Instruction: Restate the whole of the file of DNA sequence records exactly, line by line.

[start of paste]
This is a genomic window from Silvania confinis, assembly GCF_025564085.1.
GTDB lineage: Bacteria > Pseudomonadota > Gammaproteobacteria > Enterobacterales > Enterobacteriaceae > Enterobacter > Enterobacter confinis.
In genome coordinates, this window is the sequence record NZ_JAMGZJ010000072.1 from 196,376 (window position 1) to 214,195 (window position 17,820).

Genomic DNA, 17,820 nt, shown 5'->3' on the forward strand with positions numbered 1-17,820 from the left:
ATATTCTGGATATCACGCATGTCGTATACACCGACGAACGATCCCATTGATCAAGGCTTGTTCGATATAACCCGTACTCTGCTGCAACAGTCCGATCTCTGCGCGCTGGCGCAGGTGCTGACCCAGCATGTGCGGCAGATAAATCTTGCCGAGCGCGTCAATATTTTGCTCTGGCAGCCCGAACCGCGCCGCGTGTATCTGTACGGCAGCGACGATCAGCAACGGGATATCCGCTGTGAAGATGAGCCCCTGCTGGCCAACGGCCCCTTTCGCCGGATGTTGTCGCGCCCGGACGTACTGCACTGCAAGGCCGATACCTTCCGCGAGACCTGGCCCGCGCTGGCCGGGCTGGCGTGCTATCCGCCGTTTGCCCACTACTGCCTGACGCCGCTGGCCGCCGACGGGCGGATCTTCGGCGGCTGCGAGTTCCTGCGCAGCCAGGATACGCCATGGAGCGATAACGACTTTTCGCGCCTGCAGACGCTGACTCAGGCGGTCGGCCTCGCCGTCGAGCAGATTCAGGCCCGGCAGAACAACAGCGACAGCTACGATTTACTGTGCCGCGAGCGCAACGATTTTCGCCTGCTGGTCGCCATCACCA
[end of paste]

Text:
This is a genomic window from Silvania confinis, assembly GCF_025564085.1.
GTDB lineage: Bacteria > Pseudomonadota > Gammaproteobacteria > Enterobacterales > Enterobacteriaceae > Enterobacter > Enterobacter confinis.
In genome coordinates, this window is the sequence record NZ_JAMGZJ010000072.1 from 196,376 (window position 1) to 214,195 (window position 17,820).

Genomic DNA, 17,820 nt, shown 5'->3' on the forward strand with positions numbered 1-17,820 from the left:
ATATTCTGGATATCACGCATGTCGTATACACCGACGAACGATCCCATTGATCAAGGCTTGTTCGATATAACCCGTACTCTGCTGCAACAGTCCGATCTCTGCGCGCTGGCGCAGGTGCTGACCCAGCATGTGCGGCAGATAAATCTTGCCGAGCGCGTCAATATTTTGCTCTGGCAGCCCGAACCGCGCCGCGTGTATCTGTACGGCAGCGACGATCAGCAACGGGATATCCGCTGTGAAGATGAGCCCCTGCTGGCCAACGGCCCCTTTCGCCGGATGTTGTCGCGCCCGGACGTACTGCACTGCAAGGCCGATACCTTCCGCGAGACCTGGCCCGCGCTGGCCGGGCTGGCGTGCTATCCGCCGTTTGCCCACTACTGCCTGACGCCGCTGGCCGCCGACGGGCGGATCTTCGGCGGCTGCGAGTTCCTGCGCAGCCAGGATACGCCATGGAGCGATAACGACTTTTCGCGCCTGCAGACGCTGACTCAGGCGGTCGGCCTCGCCGTCGAGCAGATTCAGGCCCGGCAGAACAACAGCGACAGCTACGATTTACTGTGCCGCGAGCGCAACGATTTTCGCCTGCTGGTCGCCATCACCA